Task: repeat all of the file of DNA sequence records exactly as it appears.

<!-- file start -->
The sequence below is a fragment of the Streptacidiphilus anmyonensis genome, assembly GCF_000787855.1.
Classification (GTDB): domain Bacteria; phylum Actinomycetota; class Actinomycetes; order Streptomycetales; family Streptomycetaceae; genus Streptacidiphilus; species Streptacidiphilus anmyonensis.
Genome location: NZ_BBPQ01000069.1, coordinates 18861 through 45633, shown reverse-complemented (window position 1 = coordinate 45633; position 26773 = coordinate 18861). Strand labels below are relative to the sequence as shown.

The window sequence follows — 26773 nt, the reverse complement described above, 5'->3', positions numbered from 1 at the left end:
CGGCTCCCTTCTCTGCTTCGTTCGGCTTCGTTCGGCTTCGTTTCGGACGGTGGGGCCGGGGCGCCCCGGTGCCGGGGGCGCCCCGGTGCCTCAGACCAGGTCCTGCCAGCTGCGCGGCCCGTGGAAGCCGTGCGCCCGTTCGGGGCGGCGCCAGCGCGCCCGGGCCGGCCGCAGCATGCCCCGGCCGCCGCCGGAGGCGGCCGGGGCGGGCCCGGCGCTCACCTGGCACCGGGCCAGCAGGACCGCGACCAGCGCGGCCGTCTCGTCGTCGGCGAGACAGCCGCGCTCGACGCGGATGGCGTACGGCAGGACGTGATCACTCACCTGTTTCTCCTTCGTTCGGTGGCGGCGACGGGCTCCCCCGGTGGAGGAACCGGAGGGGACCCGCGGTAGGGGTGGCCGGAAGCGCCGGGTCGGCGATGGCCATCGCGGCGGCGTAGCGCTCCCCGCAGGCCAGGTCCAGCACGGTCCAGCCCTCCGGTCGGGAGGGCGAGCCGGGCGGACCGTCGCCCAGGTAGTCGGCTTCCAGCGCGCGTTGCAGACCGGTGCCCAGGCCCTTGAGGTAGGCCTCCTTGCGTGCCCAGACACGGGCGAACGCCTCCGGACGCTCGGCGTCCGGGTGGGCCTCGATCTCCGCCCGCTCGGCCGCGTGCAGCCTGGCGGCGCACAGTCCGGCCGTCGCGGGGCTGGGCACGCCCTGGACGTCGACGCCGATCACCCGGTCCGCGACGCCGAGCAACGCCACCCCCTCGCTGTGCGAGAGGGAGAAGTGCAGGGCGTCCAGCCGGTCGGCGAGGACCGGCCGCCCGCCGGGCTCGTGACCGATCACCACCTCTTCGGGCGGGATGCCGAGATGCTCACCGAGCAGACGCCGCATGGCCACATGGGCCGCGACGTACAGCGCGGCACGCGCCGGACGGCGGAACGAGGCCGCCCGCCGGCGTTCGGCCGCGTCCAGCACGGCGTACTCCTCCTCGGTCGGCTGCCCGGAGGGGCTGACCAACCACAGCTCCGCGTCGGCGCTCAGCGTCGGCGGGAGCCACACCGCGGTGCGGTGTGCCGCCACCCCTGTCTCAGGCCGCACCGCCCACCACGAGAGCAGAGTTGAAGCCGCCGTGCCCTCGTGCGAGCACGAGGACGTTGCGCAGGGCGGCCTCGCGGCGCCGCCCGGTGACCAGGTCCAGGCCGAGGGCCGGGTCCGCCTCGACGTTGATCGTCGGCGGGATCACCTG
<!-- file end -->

The sequence below is a fragment of the Streptacidiphilus anmyonensis genome, assembly GCF_000787855.1.
Classification (GTDB): domain Bacteria; phylum Actinomycetota; class Actinomycetes; order Streptomycetales; family Streptomycetaceae; genus Streptacidiphilus; species Streptacidiphilus anmyonensis.
Genome location: NZ_BBPQ01000069.1, coordinates 18861 through 45633, shown reverse-complemented (window position 1 = coordinate 45633; position 26773 = coordinate 18861). Strand labels below are relative to the sequence as shown.

The window sequence follows — 26773 nt, the reverse complement described above, 5'->3', positions numbered from 1 at the left end:
CGGCTCCCTTCTCTGCTTCGTTCGGCTTCGTTCGGCTTCGTTTCGGACGGTGGGGCCGGGGCGCCCCGGTGCCGGGGGCGCCCCGGTGCCTCAGACCAGGTCCTGCCAGCTGCGCGGCCCGTGGAAGCCGTGCGCCCGTTCGGGGCGGCGCCAGCGCGCCCGGGCCGGCCGCAGCATGCCCCGGCCGCCGCCGGAGGCGGCCGGGGCGGGCCCGGCGCTCACCTGGCACCGGGCCAGCAGGACCGCGACCAGCGCGGCCGTCTCGTCGTCGGCGAGACAGCCGCGCTCGACGCGGATGGCGTACGGCAGGACGTGATCACTCACCTGTTTCTCCTTCGTTCGGTGGCGGCGACGGGCTCCCCCGGTGGAGGAACCGGAGGGGACCCGCGGTAGGGGTGGCCGGAAGCGCCGGGTCGGCGATGGCCATCGCGGCGGCGTAGCGCTCCCCGCAGGCCAGGTCCAGCACGGTCCAGCCCTCCGGTCGGGAGGGCGAGCCGGGCGGACCGTCGCCCAGGTAGTCGGCTTCCAGCGCGCGTTGCAGACCGGTGCCCAGGCCCTTGAGGTAGGCCTCCTTGCGTGCCCAGACACGGGCGAACGCCTCCGGACGCTCGGCGTCCGGGTGGGCCTCGATCTCCGCCCGCTCGGCCGCGTGCAGCCTGGCGGCGCACAGTCCGGCCGTCGCGGGGCTGGGCACGCCCTGGACGTCGACGCCGATCACCCGGTCCGCGACGCCGAGCAACGCCACCCCCTCGCTGTGCGAGAGGGAGAAGTGCAGGGCGTCCAGCCGGTCGGCGAGGACCGGCCGCCCGCCGGGCTCGTGACCGATCACCACCTCTTCGGGCGGGATGCCGAGATGCTCACCGAGCAGACGCCGCATGGCCACATGGGCCGCGACGTACAGCGCGGCACGCGCCGGACGGCGGAACGAGGCCGCCCGCCGGCGTTCGGCCGCGTCCAGCACGGCGTACTCCTCCTCGGTCGGCTGCCCGGAGGGGCTGACCAACCACAGCTCCGCGTCGGCGCTCAGCGTCGGCGGGAGCCACACCGCGGTGCGGTGTGCCGCCACCCCTGTCTCAGGCCGCACCGCCCACCACGAGAGCAGAGTTGAAGCCGCCGTGCCCTCGTGCGAGCACGAGGACGTTGCGCAGGGCGGCCTCGCGGCGCCGCCCGGTGACCAGGTCCAGGCCGAGGGCCGGGTCCGCCTCGACGTTGATCGTCGGCGGGATCACCTG